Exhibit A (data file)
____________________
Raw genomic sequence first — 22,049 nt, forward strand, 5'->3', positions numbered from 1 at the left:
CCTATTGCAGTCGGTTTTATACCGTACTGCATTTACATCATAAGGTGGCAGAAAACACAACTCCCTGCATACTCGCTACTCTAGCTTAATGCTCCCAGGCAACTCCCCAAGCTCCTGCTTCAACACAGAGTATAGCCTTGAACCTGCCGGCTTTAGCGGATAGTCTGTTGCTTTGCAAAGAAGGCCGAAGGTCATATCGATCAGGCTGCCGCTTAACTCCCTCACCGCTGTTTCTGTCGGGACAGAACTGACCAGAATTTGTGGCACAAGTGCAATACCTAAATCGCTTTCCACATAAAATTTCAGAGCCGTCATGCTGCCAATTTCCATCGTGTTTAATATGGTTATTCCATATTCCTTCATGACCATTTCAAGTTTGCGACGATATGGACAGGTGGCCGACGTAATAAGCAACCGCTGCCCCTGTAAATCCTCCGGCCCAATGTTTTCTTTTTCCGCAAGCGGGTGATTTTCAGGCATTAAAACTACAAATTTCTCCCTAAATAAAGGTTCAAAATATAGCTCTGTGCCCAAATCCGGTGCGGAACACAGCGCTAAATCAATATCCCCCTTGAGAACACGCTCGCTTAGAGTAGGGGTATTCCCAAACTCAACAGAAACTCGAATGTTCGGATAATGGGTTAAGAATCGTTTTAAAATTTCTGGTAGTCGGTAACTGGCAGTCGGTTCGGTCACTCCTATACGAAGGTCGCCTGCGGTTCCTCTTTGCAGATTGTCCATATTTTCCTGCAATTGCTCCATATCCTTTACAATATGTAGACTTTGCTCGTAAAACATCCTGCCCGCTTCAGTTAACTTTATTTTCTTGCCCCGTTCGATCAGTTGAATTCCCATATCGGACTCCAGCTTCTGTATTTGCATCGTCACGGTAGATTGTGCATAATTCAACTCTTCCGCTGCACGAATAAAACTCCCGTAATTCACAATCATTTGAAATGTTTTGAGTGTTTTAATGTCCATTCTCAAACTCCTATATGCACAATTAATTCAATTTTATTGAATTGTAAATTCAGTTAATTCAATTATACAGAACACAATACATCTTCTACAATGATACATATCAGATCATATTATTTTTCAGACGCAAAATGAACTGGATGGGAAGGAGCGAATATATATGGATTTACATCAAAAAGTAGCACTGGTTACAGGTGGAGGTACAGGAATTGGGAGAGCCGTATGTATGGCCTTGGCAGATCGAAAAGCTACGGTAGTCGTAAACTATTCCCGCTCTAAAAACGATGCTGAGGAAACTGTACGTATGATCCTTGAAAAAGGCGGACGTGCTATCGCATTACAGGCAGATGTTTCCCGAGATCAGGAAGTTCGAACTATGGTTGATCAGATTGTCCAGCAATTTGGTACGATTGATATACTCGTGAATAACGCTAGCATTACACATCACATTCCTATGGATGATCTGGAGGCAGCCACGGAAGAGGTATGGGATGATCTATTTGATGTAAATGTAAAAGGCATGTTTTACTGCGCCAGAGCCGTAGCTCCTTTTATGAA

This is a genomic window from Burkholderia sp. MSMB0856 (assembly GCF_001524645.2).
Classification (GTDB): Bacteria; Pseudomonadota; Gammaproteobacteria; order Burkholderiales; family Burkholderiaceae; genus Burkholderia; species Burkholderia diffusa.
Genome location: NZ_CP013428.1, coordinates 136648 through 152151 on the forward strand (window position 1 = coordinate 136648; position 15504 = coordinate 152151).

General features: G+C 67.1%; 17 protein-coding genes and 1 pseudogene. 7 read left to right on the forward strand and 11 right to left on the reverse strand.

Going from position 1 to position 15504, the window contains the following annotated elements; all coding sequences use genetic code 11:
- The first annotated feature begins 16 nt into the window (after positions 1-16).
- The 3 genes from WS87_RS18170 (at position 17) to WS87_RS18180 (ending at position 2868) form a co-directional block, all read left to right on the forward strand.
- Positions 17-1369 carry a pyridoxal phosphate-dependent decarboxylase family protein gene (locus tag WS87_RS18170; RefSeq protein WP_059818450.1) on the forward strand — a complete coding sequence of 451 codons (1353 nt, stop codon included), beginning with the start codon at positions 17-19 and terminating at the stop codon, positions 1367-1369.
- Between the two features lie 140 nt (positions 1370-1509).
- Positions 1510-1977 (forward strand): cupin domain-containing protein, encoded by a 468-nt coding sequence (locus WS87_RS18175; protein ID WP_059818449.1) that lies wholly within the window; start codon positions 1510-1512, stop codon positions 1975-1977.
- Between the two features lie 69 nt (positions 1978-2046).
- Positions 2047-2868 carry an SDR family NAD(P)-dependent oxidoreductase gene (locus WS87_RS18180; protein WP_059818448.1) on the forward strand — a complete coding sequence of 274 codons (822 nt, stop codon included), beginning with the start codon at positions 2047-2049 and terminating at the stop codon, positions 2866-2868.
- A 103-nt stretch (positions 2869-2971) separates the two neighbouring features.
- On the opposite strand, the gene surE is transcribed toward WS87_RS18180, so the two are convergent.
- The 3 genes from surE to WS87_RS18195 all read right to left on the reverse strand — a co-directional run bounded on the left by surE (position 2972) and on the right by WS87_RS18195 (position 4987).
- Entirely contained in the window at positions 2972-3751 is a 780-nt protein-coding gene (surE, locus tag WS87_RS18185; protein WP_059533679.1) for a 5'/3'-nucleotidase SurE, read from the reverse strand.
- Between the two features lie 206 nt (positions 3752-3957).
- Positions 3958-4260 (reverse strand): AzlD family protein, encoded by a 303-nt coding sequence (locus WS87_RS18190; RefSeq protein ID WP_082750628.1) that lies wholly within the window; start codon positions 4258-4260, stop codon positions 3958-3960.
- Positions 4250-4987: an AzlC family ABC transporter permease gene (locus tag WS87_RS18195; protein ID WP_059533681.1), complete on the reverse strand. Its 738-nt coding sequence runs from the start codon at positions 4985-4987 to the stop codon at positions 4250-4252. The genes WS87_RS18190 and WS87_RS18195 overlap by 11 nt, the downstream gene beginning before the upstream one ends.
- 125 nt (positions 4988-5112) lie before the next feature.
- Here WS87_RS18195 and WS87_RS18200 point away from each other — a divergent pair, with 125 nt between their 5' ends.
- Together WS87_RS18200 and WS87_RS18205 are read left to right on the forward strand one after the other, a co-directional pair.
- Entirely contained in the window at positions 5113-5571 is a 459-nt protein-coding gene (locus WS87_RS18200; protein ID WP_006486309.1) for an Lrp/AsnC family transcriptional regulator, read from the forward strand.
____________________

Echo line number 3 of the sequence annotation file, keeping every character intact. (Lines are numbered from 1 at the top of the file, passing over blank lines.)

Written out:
This is a genomic window from Burkholderia sp. MSMB0856 (assembly GCF_001524645.2).